I was so excited to get a new issue of Food Network Magazine this month! They have the most amazing recipes and photographs of food. True food porn and I am addicted. My favorite part of the magazine may be the Recipe Index. Instead of descriptions of articles with page numbers, they list every piece of food with a thumbnail image and page number. Brilliant. It also has a section called Weeknight Cooking, which details a number of entrees (including a budget-friendly one), sides, salads, tips, and a dessert. Then there is Fun Cooking. For the June/July issue they made a copycat recipe of Olive Garden's breadsticks and let me tell you, it is spot on.
For the dough:
1 package active dry yeast
4 1/4 cups all-purpose flour (I used bread flour)
2 T butter, softened
2 T sugar
1 T salt (I used 1 tsp kosher salt)
For the topping:
3 T butter, melted
1/2 tsp kosher salt
1/8 to 1/4 tsp garlic powder
Pinch of dried oregano
Why I used bread flour...I was running low on all-purpose, true, but I always prefer to use bread flour. It is higher in gluten, which gives you more rise and a chewiness that I love in bread. Also, bread flour has a small amount of barley, which helps the yeast retain its gas. (I can hear my kids laughing at that explanation.)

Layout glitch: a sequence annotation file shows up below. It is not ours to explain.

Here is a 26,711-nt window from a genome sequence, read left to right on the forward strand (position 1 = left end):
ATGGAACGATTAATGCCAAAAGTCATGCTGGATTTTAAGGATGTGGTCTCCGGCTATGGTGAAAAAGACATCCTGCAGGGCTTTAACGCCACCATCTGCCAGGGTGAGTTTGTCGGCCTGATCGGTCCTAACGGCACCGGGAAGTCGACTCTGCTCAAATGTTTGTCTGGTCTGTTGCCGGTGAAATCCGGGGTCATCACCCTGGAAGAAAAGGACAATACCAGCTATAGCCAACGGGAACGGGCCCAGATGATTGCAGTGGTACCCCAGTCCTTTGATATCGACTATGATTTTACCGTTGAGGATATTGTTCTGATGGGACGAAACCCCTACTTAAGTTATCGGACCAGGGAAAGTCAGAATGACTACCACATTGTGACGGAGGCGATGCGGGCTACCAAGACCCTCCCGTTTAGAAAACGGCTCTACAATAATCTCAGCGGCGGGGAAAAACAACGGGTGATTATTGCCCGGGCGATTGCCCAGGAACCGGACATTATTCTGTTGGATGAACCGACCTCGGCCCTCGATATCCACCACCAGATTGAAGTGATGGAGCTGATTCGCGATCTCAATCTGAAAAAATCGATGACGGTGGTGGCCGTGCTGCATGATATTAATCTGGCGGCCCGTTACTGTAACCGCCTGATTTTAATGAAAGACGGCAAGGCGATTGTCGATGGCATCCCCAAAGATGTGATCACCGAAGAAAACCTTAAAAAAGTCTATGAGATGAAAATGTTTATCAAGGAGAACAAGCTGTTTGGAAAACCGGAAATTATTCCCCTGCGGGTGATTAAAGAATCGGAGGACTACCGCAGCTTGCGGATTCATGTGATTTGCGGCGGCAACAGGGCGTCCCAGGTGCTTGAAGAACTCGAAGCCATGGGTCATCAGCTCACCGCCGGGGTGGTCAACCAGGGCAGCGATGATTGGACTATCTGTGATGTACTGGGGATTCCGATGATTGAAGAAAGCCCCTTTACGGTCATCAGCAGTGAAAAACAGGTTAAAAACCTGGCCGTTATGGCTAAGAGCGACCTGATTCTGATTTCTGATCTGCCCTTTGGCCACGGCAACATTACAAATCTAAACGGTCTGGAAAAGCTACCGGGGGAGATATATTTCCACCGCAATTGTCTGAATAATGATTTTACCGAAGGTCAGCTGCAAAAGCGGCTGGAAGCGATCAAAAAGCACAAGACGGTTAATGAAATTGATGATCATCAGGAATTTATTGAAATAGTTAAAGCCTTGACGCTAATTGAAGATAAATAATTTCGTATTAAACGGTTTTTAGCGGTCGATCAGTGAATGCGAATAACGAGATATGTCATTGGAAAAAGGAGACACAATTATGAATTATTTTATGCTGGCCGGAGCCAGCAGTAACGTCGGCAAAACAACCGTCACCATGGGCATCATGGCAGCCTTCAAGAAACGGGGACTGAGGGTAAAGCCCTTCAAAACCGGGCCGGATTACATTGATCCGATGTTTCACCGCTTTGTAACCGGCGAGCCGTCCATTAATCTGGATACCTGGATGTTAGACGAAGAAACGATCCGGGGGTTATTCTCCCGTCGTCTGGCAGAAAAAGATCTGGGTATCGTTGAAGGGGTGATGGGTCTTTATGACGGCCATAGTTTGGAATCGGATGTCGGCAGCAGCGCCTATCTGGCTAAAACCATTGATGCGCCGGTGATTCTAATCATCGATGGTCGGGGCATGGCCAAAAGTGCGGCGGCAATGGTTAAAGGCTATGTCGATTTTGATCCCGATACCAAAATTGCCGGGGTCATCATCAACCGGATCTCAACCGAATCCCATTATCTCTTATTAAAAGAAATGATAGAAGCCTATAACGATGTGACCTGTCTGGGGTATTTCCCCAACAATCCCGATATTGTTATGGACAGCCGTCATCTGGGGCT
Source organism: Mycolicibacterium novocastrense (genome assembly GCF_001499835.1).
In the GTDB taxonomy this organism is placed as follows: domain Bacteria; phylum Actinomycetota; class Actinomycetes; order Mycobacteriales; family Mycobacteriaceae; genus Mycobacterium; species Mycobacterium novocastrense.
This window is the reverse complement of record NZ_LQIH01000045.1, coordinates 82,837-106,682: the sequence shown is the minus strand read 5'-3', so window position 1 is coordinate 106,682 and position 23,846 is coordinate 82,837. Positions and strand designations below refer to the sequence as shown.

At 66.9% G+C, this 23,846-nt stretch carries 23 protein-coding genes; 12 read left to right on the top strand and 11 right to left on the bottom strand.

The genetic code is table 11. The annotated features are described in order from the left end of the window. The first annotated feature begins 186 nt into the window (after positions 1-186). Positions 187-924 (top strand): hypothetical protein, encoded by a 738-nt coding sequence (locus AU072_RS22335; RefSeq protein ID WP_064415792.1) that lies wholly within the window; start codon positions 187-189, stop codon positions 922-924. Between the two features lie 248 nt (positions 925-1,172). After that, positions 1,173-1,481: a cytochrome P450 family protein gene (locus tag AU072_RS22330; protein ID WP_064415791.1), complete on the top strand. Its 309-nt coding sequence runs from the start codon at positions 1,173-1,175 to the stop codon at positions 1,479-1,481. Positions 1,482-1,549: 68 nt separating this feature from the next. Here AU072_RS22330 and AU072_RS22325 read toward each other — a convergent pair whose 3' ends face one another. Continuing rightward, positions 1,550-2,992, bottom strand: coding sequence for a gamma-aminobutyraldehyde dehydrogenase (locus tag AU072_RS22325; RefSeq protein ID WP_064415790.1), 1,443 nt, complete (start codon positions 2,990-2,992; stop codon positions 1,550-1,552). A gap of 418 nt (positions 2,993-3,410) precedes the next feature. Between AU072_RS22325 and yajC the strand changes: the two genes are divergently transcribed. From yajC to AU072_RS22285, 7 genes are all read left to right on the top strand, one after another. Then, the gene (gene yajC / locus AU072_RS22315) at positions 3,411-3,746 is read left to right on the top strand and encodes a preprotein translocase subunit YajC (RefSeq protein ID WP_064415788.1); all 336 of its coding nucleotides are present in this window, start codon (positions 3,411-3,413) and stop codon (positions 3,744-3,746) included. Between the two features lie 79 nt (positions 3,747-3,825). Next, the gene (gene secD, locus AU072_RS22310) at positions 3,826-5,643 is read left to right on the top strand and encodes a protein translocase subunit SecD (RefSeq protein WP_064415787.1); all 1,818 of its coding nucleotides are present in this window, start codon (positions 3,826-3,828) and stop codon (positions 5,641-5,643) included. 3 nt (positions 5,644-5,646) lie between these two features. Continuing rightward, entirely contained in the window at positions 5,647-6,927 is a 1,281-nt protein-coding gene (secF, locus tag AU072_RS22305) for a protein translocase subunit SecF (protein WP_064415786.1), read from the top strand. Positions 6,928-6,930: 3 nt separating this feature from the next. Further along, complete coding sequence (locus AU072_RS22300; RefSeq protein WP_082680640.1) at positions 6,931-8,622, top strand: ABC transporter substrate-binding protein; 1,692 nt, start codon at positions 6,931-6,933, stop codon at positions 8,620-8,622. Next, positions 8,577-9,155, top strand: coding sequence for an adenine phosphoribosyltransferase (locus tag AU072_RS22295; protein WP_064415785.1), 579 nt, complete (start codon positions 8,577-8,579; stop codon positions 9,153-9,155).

Place 1/4 cup very warm water in the mixer bowl with the yeast and leave it alone for 5 minutes or until it looks like this:
Add the flour, butter, sugar, salt, and 1 1/4 cups plus 2 T warm water and mix with the paddle attachment until a slightly sticky dough forms, about 5 minutes.
This dough is a beautiful, wonderful thing. I wanted to name it (Pierre?) and keep it as a pet. Perfect texture. (It kind of looks like a Thanksgiving turkey in the picture, though, doesn't it?)
The recipe suggests kneading the dough on a floured surface for about 3 minutes, until it is very soft and smooth. I didn't want to stop kneading.
Ah, Pierre. You are so beautiful...to me.
Roll the dough into a 2-foot-long log. I spread out some wax paper, floured it, and then made small marks to delineate the 2-foot length.
Cut into 16 1 1/2 inch-long pieces. Despite using a measuring tape, I did not have perfectly even pieces. I do not blame Pierre.
Knead each piece into a 7-inch-long breadstick and place them 2 inches apart on parchment-lined baking sheets. I used two sheets.
Cover with a lightweight dish towel in a warm spot until almost doubled, about 45 minutes. Preheat oven to 400. After they have doubled, brush them with 1 1/2 T butter and 1/4 tsp salt. The recipe calls for sprinkling on the salt, but I mixed it with the butter.
Bake for 15 minutes then brush with remaining butter and sprinkle with the salt, garlic powder, and oregano. (Again, I mixed it all together and brushed it on.)